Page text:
“Vague and inconsistent” national climate plans that over-rely on green hydrogen, biofuels and underground storage of carbon emissions endanger the EU’s 2030 climate commitments, experts at the European Climate Neutrality Observatory (ECNO) have warned.
In a report published on Wednesday (31 January), researchers gathered data from member states to develop a “snapshot” of the clarity and internal consistency of the national energy and climate plans (NECPs).
They concluded that Italy, Hungary, the Netherlands, Spain and Sweden have “failed to deliver robust plans for climate progress over the next six years.”
Member states update their plans every five years and are due for re-submission in June 2024. The relatively long period covered carries the risk governments may face shortages or unexpected competition for vital resources if plans are insufficiently detailed.
Poor planning and transparency
One issue raised by the report’s authors is a need for more transparency on how the emission targets will be accomplished.
The combined shortfall across the five national plans in total comes to 101 megatonnes of climate-warming carbon dioxide (CO2) annually by 2030 — more than Austria’s annual emissions, for instance.
A more profound criticism is aimed at the poor system-wide planning, which is needed to allocate enough power and resources for the expected scale-up of biofuels and renewable hydrogen for future industries.
Although the targets are included in the plans, it’s unclear where the supply to sustain them would come from, which could lead to countries missing their climate targets.
“We need to avoid a situation where our demand for biofuels or green hydrogen outstrips the available supply,” said Julien Pestiaux, lead author of the report, adding that governments need to avoid “blind over-reliance on limited resources.”
Another example highlighted in the report where national plans fall short is so-called green hydrogen. Made from wind and solar power, green hydrogen is expected to replace existing hydrogen made with gas.
It could play a role in producing green steel, cement, certain chemicals and fertilisers. And some member states are investing heavily in developing this technology. But tt does not exist commercially yet. And to produce it requires a lot of green power.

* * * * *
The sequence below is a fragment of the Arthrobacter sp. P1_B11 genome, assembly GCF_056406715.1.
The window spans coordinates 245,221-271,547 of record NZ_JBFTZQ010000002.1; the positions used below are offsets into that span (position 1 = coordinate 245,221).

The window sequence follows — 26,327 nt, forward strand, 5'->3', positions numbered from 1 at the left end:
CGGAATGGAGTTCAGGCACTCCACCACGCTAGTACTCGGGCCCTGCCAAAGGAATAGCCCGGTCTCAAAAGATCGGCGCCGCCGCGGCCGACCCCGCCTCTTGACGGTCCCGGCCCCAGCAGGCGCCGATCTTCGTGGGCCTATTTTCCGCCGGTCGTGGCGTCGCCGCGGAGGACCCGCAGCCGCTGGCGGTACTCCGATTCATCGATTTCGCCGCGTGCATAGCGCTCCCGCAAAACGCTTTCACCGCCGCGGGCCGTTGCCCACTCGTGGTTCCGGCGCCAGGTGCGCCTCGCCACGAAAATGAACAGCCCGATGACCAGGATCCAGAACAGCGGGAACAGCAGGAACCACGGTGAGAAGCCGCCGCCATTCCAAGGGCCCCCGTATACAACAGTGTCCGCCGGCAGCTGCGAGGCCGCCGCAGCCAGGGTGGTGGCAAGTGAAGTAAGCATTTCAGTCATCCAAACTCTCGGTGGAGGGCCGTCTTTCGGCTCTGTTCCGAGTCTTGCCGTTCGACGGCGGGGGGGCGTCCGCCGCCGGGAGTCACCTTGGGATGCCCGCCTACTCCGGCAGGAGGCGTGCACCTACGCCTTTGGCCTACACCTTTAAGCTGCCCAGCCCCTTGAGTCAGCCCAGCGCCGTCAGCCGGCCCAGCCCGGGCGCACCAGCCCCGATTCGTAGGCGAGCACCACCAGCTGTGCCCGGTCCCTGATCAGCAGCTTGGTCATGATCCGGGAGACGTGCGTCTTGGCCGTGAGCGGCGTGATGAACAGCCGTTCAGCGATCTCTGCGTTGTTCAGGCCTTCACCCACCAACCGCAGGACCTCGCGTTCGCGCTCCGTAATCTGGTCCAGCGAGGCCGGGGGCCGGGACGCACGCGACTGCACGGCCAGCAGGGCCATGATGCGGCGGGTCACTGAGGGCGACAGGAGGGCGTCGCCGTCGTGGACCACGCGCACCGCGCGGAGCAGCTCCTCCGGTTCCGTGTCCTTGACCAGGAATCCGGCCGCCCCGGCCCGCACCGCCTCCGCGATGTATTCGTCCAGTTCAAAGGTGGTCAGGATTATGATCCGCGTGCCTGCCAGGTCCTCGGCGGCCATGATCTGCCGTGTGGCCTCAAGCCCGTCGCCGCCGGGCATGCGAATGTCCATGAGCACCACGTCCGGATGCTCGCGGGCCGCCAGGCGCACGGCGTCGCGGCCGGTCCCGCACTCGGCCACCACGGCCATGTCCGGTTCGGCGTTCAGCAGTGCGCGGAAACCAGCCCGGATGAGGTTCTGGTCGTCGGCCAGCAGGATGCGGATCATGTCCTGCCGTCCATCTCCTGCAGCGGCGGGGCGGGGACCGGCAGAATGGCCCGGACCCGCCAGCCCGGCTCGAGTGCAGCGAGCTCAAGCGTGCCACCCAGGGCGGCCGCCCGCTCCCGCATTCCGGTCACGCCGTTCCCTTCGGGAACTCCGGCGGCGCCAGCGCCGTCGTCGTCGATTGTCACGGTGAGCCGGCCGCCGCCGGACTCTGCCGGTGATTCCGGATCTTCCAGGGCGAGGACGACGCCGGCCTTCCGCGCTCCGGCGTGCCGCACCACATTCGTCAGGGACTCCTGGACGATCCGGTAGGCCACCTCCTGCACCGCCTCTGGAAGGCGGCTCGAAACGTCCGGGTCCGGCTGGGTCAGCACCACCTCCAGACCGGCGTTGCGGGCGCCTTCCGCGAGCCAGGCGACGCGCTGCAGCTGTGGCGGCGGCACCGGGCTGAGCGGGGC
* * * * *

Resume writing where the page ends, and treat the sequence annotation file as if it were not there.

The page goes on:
Therefore, national plans must realistically account for where to source this power to avoid future bottlenecks. For example, around 40 terawatts of electricity will be required in the Netherlands in 2030 to cover domestic renewable hydrogen production.
This represents between 30 and 40 percent of all projected green power production in the country, sucking up much of the power needed for the direct electrification of cars, vans or electrified heating alternatives in homes.
Direct electrification reduces emissions faster and more efficiently than replacing heat with green hydrogen.
Renewable hydrogen targets unsupported by green power plans could, therefore, outstrip the available supply of renewable electricity, which, the researchers warn, could lead to the country missing its renewables targets and lock in continued reliance on fossil fuels.
Biofuels and carbon capture
Vague plans for expanding biofuels like ethanol and biodiesel derived from plant material, like palm oil, rapeseed, sugar cane, maize and other grains, could similarly derail national efforts to become more sustainable.
Although national plans have clear 2030 biofuel targets, they are partly based on imports. But the plans do not clarify where the imported supply would come from, which Pestiaux said could result in “land grabs and accelerated deforestation around the world.”
The report also highlighted an over-reliance on underground carbon storage, or so-called Carbon Capture and Storage (CCS) projects.
CCS technology has been around since the 1970s and is typically used to pump up the last bit of oil out of nearly depleted reservoirs. As a way to reduce emissions, however, the technology has a bad track record.
Despite significant industry and government investment in the technology, environmental researchers have shown that 80 percent of proposed CCS projects have failed to become operational due to high cost, a lack of credible financial return, over-reliance on state subsidies and “low technological readiness.”
Similarly, research by Oxford University’s Smith School of Enterprise and the Environment published in December found that heavy reliance on CCS to reach net-zero targets would be “hugely economically damaging”, costing at least $30 trillion [€27 trillion] more than decarbonisation based on renewable energy would.
Still, the Italian government especially relies heavily on CCS to achieve climate targets but has outlined no alternatives or backup plans in case the technology fails to take off—this could “lock in continued fossil fuel dependency,” the ECNO researchers wrote.
International Energy Agency chief Fatih Birol has previously delivered a scathing assessment of CCS heavy pathways as “pure fantasy.”